Concordia launches supply chain management program to meet surging demand

If you’ve ever picked up an item at a store and questioned the number of steps it took to get there, the answer is a lot. And there’s a lot to manage.

The path a product takes on the supply chain includes forecasting consumer needs, purchasing, inventory management, product production, assembly, warehousing, distribution, sales, and customer service.

While supply chain management has been studied in academia for years, COVID-19 brought it under the microscope.

“Today, it's vitally important for any company, global or small, to understand and use SCM concepts, such as visibility, resilience, and digitization,” said Dr. Marcia Santiago Scarpin, assistant professor of management and a supply chain specialist. “With companies interconnected in a global network, any disruption can lead to a ripple effect across the entire network.”

By 2026, the global supply chain market is expected to reach nearly $31 billion, generating high demand for workers with supply chain management expertise. According to, the average base salary for a supply chain manager in the U.S. is about $125,000.

To answer those rising industry needs, Concordia College is announcing the launch of a supply chain management major and minor. The program begins Fall 2024 through the college’s Offutt School of Business.

“With Concordia’s interdisciplinary approach to learning, the program is designed to provide students with a comprehensive understanding of how supply chain management, global economics, leadership, and data analysis work together,” said Chris Mason, dean of the Offutt School.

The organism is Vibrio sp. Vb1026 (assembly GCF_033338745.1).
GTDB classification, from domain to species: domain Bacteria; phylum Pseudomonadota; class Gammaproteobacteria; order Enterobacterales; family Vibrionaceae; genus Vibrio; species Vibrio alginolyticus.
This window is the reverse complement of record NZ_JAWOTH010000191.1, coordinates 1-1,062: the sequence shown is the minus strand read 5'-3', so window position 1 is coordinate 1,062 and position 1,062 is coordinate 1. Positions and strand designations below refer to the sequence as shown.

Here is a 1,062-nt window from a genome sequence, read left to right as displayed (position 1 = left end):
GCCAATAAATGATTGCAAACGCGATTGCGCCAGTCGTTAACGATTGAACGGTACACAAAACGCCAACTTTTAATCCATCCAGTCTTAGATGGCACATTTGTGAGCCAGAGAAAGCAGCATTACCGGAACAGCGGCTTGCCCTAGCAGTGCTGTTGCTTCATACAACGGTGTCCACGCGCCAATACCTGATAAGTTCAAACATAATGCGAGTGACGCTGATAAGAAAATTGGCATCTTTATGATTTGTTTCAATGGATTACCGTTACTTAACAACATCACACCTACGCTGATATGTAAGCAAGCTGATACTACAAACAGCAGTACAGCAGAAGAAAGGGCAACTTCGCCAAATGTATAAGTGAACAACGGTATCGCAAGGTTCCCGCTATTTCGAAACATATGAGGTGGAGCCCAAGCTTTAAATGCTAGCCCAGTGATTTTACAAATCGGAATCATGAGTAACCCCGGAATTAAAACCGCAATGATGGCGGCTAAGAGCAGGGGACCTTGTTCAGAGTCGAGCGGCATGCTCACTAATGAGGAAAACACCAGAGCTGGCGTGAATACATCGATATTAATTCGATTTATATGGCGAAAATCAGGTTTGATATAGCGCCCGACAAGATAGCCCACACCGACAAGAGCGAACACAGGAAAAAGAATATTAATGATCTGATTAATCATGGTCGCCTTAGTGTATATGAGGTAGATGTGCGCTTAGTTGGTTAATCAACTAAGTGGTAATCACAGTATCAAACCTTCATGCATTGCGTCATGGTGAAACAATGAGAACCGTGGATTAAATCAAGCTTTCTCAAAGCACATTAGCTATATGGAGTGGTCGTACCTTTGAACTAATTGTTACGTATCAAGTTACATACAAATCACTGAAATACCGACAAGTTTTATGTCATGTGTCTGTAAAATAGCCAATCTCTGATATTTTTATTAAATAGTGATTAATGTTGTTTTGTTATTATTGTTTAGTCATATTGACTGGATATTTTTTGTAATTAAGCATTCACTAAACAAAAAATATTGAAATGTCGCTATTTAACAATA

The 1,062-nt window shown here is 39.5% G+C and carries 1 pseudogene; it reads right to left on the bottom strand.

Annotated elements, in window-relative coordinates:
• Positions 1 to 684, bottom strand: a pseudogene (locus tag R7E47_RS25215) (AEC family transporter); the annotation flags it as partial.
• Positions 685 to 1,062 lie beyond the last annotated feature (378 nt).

Students will learn analytical skills to gain an understanding of logistics, inventory sourcing, supply chain planning, risk management, communication skills, and technology proficiency.

“This program will equip students with the knowledge and skills necessary to navigate the complex landscape of modern business and make informed decisions that drive success on a global scale,” Scarpin said.

Industry expertise

The movement of goods around the world has captivated Scarpin for years.

“It affects everyone’s lives every single day,” she said. “The food you eat, the clothes you wear, your computer, and cellphone — those all start as ideas that make many stops before getting to you.”

Dr. Marcia Santiago Scarpin leads a classroom discussion

Scarpin is a member of a Brazilian research group working on the global supply chains at the Center for Excellence in Logistics and Supply Chain and the Innovation Center at Fundação Getulio Vargas, a university and one of the world’s top-rated think tanks.

Her research on the global supply chain, supply chain risk management and resilience, and sustainable supply chains has been published in top-tier journals.

“Having the opportunity to study under an expert like Dr. Scarpin makes our program unique,” Mason said. “Her knowledge and reputation in the field makes her a valuable asset.”

Beneficial minor

With a job-ready emphasis, Mason suggests students with various majors consider a minor in SCM.  

“These classes will bolster a business major who may be lacking in analytical content,” he said. “It will boost data and business content for mathematics majors. And without having to major in business or data analytics, other students can learn an emerging marketable skill.”